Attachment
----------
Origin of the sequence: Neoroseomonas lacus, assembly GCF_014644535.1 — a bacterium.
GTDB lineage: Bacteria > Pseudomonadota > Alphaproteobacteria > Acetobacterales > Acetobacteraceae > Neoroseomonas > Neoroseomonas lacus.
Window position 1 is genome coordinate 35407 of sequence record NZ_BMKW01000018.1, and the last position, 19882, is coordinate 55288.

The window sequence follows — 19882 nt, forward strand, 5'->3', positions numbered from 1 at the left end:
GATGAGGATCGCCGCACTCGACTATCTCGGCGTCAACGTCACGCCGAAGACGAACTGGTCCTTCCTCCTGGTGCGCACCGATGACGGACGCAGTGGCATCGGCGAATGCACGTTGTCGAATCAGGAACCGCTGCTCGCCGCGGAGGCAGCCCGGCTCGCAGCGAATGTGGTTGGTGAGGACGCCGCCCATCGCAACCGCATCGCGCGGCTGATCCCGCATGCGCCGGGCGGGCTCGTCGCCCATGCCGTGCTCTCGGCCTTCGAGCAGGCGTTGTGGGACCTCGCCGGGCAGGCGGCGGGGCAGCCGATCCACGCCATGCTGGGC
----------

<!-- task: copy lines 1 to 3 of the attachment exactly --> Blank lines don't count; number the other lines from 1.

Origin of the sequence: Neoroseomonas lacus, assembly GCF_014644535.1 — a bacterium.
GTDB lineage: Bacteria > Pseudomonadota > Alphaproteobacteria > Acetobacterales > Acetobacteraceae > Neoroseomonas > Neoroseomonas lacus.
Window position 1 is genome coordinate 35407 of sequence record NZ_BMKW01000018.1, and the last position, 19882, is coordinate 55288.